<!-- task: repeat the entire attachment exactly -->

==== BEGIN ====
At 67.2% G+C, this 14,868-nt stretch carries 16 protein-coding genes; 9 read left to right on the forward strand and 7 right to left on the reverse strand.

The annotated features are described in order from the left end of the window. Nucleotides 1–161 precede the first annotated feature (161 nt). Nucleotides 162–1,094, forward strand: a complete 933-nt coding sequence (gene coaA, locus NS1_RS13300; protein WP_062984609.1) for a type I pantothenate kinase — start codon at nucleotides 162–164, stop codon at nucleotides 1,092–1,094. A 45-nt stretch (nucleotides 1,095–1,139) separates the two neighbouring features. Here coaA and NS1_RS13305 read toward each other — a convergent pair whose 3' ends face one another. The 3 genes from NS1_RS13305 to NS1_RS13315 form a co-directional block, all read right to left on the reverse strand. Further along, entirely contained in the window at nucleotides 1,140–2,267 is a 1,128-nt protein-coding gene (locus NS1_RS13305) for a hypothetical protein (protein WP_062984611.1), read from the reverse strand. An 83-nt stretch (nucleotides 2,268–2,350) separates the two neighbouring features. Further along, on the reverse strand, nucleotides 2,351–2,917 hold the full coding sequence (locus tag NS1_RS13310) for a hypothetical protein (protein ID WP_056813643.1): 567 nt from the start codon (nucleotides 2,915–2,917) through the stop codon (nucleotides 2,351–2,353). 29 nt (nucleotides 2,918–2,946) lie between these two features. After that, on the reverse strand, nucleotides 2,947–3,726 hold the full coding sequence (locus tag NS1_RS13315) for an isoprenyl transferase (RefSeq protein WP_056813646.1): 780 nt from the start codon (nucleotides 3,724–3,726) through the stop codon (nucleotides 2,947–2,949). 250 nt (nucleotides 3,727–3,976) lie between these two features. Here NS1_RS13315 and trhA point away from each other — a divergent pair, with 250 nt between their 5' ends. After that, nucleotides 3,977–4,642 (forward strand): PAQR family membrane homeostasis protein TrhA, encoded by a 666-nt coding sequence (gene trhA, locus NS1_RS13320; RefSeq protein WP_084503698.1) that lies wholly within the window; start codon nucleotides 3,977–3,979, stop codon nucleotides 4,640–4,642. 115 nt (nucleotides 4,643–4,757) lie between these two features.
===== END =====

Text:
At 67.2% G+C, this 14,868-nt stretch carries 16 protein-coding genes; 9 read left to right on the forward strand and 7 right to left on the reverse strand.

The annotated features are described in order from the left end of the window. Nucleotides 1–161 precede the first annotated feature (161 nt). Nucleotides 162–1,094, forward strand: a complete 933-nt coding sequence (gene coaA, locus NS1_RS13300; protein WP_062984609.1) for a type I pantothenate kinase — start codon at nucleotides 162–164, stop codon at nucleotides 1,092–1,094. A 45-nt stretch (nucleotides 1,095–1,139) separates the two neighbouring features. Here coaA and NS1_RS13305 read toward each other — a convergent pair whose 3' ends face one another. The 3 genes from NS1_RS13305 to NS1_RS13315 form a co-directional block, all read right to left on the reverse strand. Further along, entirely contained in the window at nucleotides 1,140–2,267 is a 1,128-nt protein-coding gene (locus NS1_RS13305) for a hypothetical protein (protein WP_062984611.1), read from the reverse strand. An 83-nt stretch (nucleotides 2,268–2,350) separates the two neighbouring features. Further along, on the reverse strand, nucleotides 2,351–2,917 hold the full coding sequence (locus tag NS1_RS13310) for a hypothetical protein (protein ID WP_056813643.1): 567 nt from the start codon (nucleotides 2,915–2,917) through the stop codon (nucleotides 2,351–2,353). 29 nt (nucleotides 2,918–2,946) lie between these two features. After that, on the reverse strand, nucleotides 2,947–3,726 hold the full coding sequence (locus tag NS1_RS13315) for an isoprenyl transferase (RefSeq protein WP_056813646.1): 780 nt from the start codon (nucleotides 3,724–3,726) through the stop codon (nucleotides 2,947–2,949). 250 nt (nucleotides 3,727–3,976) lie between these two features. Here NS1_RS13315 and trhA point away from each other — a divergent pair, with 250 nt between their 5' ends. After that, nucleotides 3,977–4,642 (forward strand): PAQR family membrane homeostasis protein TrhA, encoded by a 666-nt coding sequence (gene trhA, locus NS1_RS13320; RefSeq protein WP_084503698.1) that lies wholly within the window; start codon nucleotides 3,977–3,979, stop codon nucleotides 4,640–4,642. 115 nt (nucleotides 4,643–4,757) lie between these two features.